Professor Dr. Pisut Painmanakul, Deputy Dean and Lecturer at the Department of Environmental Engineering, Faculty of Engineering, Chulalongkorn University, said that the “Impact of Air Pollution” can be considered from 3 factors, namely, 1. Concentration (ppm). 2. Duration of exposure. 3. Health conditions of the recipient. From the explosion at chemical factory, it generated 2 groups of air pollution: 1. Gas produced by the combustion of styrene, consists mainly of volatile organic compounds (VOCs), such as carbon monoxide, carbon dioxide. These gases float in the air and harm people living in the vicinity. The affecting range depends on the wind direction. 2. Particles, clearly visible to the naked eye. They look like black soot floating in the air. Although the particles in the air can be washed away by rain, they go to the soil surface and contaminate the environment, which can enter the body by touching contaminated object and ingestion. Therefore, the people in the vicinity will have to change their behavior, such as wearing long sleeves, wearing an N95 mask or a mask coated with activated carbon to prevent exposure to such pollutants.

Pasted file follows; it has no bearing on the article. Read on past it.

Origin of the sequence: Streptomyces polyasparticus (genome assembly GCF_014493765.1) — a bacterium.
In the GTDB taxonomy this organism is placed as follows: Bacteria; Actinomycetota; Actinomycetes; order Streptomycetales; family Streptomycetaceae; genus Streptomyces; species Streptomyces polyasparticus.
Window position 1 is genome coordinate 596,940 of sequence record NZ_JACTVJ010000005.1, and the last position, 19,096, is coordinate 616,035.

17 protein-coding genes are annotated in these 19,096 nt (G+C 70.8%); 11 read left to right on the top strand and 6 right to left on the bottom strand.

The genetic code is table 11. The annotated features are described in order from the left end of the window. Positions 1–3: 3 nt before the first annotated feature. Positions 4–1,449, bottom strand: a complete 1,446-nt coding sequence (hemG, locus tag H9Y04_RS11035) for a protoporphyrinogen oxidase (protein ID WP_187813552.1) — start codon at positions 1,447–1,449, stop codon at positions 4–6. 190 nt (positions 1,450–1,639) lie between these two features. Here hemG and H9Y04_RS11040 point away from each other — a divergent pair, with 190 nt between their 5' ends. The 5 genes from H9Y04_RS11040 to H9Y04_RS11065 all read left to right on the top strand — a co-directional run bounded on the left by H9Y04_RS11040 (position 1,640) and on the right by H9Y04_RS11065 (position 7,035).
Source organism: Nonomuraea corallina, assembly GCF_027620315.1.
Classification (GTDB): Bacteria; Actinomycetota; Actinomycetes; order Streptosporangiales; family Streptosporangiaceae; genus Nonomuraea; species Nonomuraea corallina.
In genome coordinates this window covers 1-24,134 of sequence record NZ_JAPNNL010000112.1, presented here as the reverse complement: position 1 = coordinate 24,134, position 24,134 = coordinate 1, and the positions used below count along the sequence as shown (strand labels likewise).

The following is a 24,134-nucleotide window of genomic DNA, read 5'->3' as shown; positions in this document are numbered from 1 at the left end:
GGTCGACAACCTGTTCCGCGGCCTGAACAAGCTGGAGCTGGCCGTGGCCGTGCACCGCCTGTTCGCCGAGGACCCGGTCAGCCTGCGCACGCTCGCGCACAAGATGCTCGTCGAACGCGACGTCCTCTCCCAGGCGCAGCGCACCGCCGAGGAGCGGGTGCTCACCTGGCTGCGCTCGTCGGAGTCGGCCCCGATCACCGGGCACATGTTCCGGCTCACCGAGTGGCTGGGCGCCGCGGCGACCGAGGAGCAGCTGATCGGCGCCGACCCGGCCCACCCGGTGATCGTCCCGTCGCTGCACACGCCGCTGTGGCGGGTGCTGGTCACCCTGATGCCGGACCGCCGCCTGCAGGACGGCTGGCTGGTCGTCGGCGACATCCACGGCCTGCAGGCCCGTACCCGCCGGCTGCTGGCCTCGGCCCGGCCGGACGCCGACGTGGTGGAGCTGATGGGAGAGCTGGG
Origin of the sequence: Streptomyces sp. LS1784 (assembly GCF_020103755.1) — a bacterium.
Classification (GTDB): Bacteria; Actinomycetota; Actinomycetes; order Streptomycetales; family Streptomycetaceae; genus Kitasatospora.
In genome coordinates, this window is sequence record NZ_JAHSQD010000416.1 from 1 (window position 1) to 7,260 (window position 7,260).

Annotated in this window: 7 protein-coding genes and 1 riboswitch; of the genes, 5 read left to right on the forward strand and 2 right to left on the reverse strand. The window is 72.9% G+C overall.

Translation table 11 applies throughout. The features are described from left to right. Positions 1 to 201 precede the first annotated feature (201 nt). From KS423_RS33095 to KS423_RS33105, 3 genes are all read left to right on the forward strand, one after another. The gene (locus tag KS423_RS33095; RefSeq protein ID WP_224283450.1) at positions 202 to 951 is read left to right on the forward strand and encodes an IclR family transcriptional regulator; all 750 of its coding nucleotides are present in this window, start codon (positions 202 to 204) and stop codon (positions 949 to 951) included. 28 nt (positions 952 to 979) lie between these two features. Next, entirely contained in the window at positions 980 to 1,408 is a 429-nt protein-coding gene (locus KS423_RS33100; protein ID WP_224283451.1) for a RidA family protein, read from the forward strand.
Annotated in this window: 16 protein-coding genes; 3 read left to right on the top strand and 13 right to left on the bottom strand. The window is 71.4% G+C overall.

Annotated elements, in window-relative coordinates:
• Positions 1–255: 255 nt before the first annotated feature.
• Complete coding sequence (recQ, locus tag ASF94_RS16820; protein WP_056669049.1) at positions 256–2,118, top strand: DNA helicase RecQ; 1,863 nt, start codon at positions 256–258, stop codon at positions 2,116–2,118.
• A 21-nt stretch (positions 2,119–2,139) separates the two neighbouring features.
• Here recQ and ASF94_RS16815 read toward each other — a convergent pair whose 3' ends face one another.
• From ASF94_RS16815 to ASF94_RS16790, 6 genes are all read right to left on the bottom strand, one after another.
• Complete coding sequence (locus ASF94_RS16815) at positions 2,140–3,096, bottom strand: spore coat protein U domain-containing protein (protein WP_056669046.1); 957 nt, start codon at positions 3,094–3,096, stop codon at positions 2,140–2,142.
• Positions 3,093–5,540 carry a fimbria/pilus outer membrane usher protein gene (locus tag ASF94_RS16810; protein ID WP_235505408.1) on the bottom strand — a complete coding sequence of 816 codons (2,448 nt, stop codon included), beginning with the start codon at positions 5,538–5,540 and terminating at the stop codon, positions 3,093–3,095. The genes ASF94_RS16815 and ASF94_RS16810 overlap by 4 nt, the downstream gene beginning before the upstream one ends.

Mr. Kritsada Prasertsukho, Managing Director of NPC Safety and Environmental Services Co., Ltd., said that “Emergency Management in Factories” consist of 3 phases: Phase 1 Pre-incident, there should be a risk assessment process in various aspects and preparedness in order to prevent an incident, such as a warning system, guidelines and practices, etc. Phase 2 Incident, this consists of 4 steps: 1. Assess the situation. 2. Combine action plans. 3. Build a team to control the incident. 4. Surveil. Phase 3 Post-incident, residual fuel management and environment management should be performed.
Before closing the forum, Assistant Professor Dr. Natt Leelawat has summarized the issues through the perspective of the risk and disaster that the chemical factory explosion is considered an accident which cause impact in many dimensions. One of the important things is to know the definition and principles that would play a role in every crisis situation. Although we cannot prevent certain types of disasters, but abilities in risk identification, risk management, as well as designing effective countermeasures can help reduce the impact of accident that will happen.